Naive Diversification, Robo Advisors, And Splitting The Baby In Half

crispydoc Uncategorized 8 Comments

I recently listened to the always engaging Jonathan Clements being interviewed on the White Coat Investor podcast, during which he explained a neologism I'd not heard before to refer to a type of rookie mistake I recognized for having committed it: naive diversification.

As a quick review, diversification is a means of reducing portfolio risk. I own exclusively Apple stock and it tanks, I lose everything. I own all the stocks in the market via a total market index fund and Apple tanks, I'm fine. I've reduced my risk by spreading my exposure over a large pool of stocks. One can diversify in many ways, including across asset classes (stocks, bonds, real estate) and within asset classes (international vs. domestic stocks).

Naive diversification is based in part on the idea that when faced with excessive choices that need to be made all at once, people tend to diversify whether or not it makes sense to do so.

In one study, asking folks to select today food they would eat over the next several weeks led subjects to choose a greater variety of food. Asking control subjects to serially make the choice once a week of what food they would consume later that week led to reduced diversity in choices.

A similar effect was found with kids choosing candies at Halloween. Give a kid a basket of candies at the start of a block and ask them to choose their candies all at once for that block, and the kids choose a greater variety than if you let each kid go house to house and choose one candy at a time at each house.

How does this play out in behavioral finance? Ask someone with limited financial literacy to choose an investment in their 401k, and they tend to spread their investments over the funds available instead of following a cogent plan (such as what might be outlined in an investor policy statement).

But it gets worse. These same investors end up with an asset allocation that is unduly influenced by the choices available rather than logic. Let's create some examples to illustrate this phenomenon.

Joe Sixpack has a 401k with only three investment options, a stock index fund and two bond index funds. Good chance he'll end up with a 33/66 allocation because he just split his investments equally into the choices available.

Now take Jane Sixpack with her 401k with only three investment options, two stock index funds and one bond index fund. Good chance she'll end up with a 66/33 allocation for the same reason.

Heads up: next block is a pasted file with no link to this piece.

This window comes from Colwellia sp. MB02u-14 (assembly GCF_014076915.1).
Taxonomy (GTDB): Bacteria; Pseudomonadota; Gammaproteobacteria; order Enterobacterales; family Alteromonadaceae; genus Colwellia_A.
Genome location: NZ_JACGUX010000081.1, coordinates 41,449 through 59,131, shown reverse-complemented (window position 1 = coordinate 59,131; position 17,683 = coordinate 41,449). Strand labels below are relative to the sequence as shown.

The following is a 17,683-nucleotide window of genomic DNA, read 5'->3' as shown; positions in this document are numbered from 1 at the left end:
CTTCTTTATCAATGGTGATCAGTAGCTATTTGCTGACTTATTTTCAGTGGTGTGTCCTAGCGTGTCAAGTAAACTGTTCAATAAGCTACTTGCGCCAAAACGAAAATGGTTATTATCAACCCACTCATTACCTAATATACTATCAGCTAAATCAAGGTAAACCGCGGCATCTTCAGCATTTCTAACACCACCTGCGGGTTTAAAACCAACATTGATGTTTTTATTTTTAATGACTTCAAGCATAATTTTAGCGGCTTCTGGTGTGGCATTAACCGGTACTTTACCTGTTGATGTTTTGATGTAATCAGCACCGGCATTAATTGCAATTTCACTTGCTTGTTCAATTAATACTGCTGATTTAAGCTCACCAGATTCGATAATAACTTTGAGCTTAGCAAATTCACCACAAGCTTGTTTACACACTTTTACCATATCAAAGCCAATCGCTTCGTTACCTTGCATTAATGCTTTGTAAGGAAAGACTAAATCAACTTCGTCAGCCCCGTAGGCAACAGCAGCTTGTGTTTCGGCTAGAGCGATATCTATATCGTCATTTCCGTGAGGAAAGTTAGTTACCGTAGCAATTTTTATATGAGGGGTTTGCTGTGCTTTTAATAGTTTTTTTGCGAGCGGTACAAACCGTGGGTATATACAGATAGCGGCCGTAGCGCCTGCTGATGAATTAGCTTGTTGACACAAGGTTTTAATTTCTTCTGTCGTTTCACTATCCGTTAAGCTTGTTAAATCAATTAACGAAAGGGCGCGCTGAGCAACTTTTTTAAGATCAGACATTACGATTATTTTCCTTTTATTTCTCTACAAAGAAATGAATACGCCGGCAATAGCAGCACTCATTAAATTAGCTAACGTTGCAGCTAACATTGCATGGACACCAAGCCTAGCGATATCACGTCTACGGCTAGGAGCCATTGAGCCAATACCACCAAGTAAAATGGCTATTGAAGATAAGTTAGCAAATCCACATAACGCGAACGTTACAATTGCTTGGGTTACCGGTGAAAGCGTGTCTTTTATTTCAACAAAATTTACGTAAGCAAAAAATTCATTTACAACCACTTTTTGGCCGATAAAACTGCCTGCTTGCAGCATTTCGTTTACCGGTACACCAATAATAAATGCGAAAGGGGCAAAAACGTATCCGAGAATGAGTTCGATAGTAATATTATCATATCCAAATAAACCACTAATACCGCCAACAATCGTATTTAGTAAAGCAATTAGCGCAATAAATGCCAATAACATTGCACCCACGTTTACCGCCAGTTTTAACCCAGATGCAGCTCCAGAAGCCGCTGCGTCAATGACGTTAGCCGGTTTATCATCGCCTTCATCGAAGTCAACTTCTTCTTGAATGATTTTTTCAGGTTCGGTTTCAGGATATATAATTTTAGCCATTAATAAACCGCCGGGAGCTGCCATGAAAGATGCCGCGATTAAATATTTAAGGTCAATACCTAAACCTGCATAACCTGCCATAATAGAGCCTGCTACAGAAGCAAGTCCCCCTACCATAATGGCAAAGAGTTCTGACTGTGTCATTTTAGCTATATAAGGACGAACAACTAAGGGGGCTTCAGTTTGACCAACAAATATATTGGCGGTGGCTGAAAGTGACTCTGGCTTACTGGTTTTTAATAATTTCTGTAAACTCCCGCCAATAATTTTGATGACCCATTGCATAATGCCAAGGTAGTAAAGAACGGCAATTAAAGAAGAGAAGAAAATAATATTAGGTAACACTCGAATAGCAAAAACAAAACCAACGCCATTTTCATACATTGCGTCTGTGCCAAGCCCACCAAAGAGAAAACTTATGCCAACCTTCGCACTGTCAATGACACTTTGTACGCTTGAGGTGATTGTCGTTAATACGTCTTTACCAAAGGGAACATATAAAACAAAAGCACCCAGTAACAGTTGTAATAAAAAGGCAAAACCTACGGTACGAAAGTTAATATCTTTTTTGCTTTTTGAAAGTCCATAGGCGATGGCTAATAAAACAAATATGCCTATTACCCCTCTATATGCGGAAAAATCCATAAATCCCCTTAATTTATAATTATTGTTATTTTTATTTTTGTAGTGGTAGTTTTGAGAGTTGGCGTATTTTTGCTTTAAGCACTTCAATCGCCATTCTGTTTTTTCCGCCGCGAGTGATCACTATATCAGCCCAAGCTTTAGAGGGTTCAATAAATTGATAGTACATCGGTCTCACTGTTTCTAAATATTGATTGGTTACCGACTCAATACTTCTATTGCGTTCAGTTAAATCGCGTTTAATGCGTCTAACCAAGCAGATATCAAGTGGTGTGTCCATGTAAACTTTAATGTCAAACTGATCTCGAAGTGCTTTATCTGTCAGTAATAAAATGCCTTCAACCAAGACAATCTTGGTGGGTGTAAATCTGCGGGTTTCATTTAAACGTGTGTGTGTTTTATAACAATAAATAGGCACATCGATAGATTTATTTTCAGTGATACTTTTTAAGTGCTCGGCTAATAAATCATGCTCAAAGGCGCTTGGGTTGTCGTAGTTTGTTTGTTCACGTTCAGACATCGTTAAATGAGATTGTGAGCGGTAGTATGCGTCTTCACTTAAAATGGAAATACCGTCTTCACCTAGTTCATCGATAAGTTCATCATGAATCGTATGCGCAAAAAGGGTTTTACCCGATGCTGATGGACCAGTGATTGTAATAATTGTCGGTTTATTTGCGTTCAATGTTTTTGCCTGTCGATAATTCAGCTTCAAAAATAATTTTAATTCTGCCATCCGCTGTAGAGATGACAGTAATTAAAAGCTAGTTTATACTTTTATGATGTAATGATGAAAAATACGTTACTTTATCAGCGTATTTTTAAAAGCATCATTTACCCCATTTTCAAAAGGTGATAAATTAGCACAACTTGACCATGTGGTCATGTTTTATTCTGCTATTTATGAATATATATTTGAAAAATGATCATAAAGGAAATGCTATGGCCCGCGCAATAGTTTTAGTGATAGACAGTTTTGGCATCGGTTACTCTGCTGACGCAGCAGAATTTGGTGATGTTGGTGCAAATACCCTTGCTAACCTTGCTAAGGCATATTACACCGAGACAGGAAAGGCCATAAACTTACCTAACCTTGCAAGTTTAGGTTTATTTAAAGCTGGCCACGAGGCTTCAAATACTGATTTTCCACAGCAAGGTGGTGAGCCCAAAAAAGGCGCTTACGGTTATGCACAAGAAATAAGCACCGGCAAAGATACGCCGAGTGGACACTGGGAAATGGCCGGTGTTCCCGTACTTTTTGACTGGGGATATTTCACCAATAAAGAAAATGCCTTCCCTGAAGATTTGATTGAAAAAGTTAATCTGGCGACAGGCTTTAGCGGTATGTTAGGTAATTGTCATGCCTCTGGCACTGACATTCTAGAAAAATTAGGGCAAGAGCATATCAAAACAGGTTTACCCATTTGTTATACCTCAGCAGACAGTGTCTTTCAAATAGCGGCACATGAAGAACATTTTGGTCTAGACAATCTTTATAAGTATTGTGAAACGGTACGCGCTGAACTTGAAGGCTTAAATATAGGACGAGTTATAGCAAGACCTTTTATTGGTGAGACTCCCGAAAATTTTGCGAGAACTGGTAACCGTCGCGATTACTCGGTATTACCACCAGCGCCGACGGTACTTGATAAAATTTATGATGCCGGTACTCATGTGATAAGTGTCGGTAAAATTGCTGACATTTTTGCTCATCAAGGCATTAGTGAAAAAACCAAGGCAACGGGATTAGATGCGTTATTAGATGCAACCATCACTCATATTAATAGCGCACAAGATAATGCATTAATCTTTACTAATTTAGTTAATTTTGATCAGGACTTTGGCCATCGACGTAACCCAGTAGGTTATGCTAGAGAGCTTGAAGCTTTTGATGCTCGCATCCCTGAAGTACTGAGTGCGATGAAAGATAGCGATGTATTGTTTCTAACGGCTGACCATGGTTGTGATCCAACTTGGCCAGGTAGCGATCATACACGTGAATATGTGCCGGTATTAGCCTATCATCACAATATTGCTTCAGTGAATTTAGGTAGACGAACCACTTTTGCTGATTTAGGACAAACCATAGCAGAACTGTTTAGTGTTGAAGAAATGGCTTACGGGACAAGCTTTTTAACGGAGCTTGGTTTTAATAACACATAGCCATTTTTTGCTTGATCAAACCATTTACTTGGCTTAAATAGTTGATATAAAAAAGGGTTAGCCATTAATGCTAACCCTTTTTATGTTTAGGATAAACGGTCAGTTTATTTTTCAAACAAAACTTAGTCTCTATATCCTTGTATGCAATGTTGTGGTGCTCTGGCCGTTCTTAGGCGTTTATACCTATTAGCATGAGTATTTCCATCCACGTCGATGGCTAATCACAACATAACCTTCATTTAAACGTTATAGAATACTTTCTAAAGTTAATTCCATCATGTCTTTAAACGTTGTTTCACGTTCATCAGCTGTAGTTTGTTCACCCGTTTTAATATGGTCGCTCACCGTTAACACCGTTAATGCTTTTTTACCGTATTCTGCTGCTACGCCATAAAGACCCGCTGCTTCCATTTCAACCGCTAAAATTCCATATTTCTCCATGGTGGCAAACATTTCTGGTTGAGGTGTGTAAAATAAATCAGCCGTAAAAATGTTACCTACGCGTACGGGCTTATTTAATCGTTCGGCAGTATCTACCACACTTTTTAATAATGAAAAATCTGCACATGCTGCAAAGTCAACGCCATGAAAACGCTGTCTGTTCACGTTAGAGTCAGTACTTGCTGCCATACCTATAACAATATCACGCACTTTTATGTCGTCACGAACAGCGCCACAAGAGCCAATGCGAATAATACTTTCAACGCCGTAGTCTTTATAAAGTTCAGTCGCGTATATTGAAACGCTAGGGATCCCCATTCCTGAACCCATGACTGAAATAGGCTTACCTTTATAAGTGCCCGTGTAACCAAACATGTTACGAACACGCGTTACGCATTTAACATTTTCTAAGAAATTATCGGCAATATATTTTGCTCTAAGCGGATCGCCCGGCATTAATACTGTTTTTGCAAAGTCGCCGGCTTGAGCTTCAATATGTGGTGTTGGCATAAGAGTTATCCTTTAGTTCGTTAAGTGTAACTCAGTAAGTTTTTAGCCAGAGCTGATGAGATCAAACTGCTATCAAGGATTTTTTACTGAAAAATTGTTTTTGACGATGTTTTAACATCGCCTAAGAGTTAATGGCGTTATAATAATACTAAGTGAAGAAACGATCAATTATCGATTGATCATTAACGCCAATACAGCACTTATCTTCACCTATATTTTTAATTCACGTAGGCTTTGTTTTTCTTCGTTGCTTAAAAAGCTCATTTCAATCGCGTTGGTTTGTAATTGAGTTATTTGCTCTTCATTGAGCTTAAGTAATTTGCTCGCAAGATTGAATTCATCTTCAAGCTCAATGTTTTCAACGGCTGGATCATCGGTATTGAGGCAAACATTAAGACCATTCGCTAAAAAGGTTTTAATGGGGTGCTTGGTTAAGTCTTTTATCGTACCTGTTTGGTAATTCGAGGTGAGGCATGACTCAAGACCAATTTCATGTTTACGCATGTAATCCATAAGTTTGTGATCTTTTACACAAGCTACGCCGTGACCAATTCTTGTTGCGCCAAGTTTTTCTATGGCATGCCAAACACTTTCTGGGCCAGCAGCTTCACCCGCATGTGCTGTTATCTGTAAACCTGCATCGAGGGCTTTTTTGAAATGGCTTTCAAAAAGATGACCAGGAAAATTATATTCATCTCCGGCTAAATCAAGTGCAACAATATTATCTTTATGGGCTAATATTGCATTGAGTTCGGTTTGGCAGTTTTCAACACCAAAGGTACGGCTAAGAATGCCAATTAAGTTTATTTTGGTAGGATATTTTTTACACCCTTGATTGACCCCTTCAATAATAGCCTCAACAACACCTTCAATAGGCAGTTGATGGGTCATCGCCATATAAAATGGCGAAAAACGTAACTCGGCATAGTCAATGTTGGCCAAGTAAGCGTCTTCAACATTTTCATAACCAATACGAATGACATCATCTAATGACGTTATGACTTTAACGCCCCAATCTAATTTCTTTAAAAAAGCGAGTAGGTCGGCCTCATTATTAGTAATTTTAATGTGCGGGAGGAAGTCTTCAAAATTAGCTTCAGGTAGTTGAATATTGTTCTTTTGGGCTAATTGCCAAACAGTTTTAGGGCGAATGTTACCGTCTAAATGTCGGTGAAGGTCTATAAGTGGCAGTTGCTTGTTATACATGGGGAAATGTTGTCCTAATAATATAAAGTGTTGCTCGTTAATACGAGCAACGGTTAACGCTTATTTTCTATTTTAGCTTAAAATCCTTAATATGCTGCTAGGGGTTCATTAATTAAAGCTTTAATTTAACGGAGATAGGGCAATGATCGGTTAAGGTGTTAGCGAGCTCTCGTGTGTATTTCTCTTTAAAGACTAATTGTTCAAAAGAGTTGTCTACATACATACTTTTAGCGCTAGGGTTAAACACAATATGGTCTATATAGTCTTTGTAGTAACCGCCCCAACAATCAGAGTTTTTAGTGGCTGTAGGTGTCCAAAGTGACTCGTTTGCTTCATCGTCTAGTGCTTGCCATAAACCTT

So, Crispy Doc, it sounds like naive diversification is a phenomenon that only newbies need fear! Since I read finance blogs I'm far too sophisticated to fall prey to this phenomenon, right?

Not so, says Jonathan Clements in the podcast. He gives an example of investors who decide to invest a portion of their funds on their own and send the other portion to a robo-advisor, even though the robo-advisor investment strategy will not automatically support the DIY strategy.  This is precisely what I did when I first drank the finance geek Kool-Aid, attracted by the allure of automatic tax-loss harvesting.

Unless investors are somehow nudged to invest rationally, it appears we order based on the menu we are provided rather than what makes the most sense for us. This is not surprising to those physicians who have purchased whole life insurance because it's what the insurance agent masquerading as a financial advisor put on our menu.

It's all somewhat reminiscent of the tale of King Solomon, when faced with two women who lived in the same household and gave birth around the same time. When one infant died in the night, both women claimed to have birthed the surviving infant and sought the king's ruling for justice to be served. "Split the baby in half and give each woman her share!" he commanded a sword-wielding soldier, only to have the true mother protest while the non-mother accepted the judgment.

Your portfolio ought to be your baby - and as a parent, you need to consider it as a whole and avoid scenarios where inconsistent investment strategies figuratively split your baby in half by undermining your investment plan.

You will be tempted to invest in numerous modalities simultaneously (Via an advisor! On your own as a DIY investor! Via a robo-advisor!), because the human brain has built-in blind spots when it comes to maintaining discipline in behavioral finance.

You'll justify your irrational decision by framing it as a horse-race: let's put half in a robo-advisor and invest half as a DIY plan, and see which one comes out ahead! This, of course, goes against the investing principles you've learned about.